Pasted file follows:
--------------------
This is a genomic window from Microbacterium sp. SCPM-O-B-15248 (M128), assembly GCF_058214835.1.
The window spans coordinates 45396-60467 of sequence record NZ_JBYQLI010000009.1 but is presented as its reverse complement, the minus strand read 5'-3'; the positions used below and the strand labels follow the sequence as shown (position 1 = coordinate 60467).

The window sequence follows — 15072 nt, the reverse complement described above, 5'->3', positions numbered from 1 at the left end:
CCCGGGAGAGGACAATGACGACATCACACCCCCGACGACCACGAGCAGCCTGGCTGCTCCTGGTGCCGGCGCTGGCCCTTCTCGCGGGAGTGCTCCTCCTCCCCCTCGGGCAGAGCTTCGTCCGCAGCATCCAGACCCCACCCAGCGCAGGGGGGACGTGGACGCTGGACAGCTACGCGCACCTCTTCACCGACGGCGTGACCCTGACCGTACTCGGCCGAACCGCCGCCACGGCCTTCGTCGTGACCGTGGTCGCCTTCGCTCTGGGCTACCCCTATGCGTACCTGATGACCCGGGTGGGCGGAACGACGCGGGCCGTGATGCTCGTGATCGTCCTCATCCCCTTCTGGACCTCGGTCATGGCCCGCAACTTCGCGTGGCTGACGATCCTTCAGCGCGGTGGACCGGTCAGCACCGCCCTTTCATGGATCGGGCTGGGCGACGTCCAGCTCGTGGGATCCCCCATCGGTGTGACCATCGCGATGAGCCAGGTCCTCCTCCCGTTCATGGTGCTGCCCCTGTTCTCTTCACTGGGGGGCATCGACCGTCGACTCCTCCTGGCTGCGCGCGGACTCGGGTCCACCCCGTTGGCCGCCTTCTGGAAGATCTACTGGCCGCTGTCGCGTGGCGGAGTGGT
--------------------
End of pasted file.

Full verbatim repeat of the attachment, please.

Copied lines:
This is a genomic window from Microbacterium sp. SCPM-O-B-15248 (M128), assembly GCF_058214835.1.
The window spans coordinates 45396-60467 of sequence record NZ_JBYQLI010000009.1 but is presented as its reverse complement, the minus strand read 5'-3'; the positions used below and the strand labels follow the sequence as shown (position 1 = coordinate 60467).

The window sequence follows — 15072 nt, the reverse complement described above, 5'->3', positions numbered from 1 at the left end:
CCCGGGAGAGGACAATGACGACATCACACCCCCGACGACCACGAGCAGCCTGGCTGCTCCTGGTGCCGGCGCTGGCCCTTCTCGCGGGAGTGCTCCTCCTCCCCCTCGGGCAGAGCTTCGTCCGCAGCATCCAGACCCCACCCAGCGCAGGGGGGACGTGGACGCTGGACAGCTACGCGCACCTCTTCACCGACGGCGTGACCCTGACCGTACTCGGCCGAACCGCCGCCACGGCCTTCGTCGTGACCGTGGTCGCCTTCGCTCTGGGCTACCCCTATGCGTACCTGATGACCCGGGTGGGCGGAACGACGCGGGCCGTGATGCTCGTGATCGTCCTCATCCCCTTCTGGACCTCGGTCATGGCCCGCAACTTCGCGTGGCTGACGATCCTTCAGCGCGGTGGACCGGTCAGCACCGCCCTTTCATGGATCGGGCTGGGCGACGTCCAGCTCGTGGGATCCCCCATCGGTGTGACCATCGCGATGAGCCAGGTCCTCCTCCCGTTCATGGTGCTGCCCCTGTTCTCTTCACTGGGGGGCATCGACCGTCGACTCCTCCTGGCTGCGCGCGGACTCGGGTCCACCCCGTTGGCCGCCTTCTGGAAGATCTACTGGCCGCTGTCGCGTGGCGGAGTGGT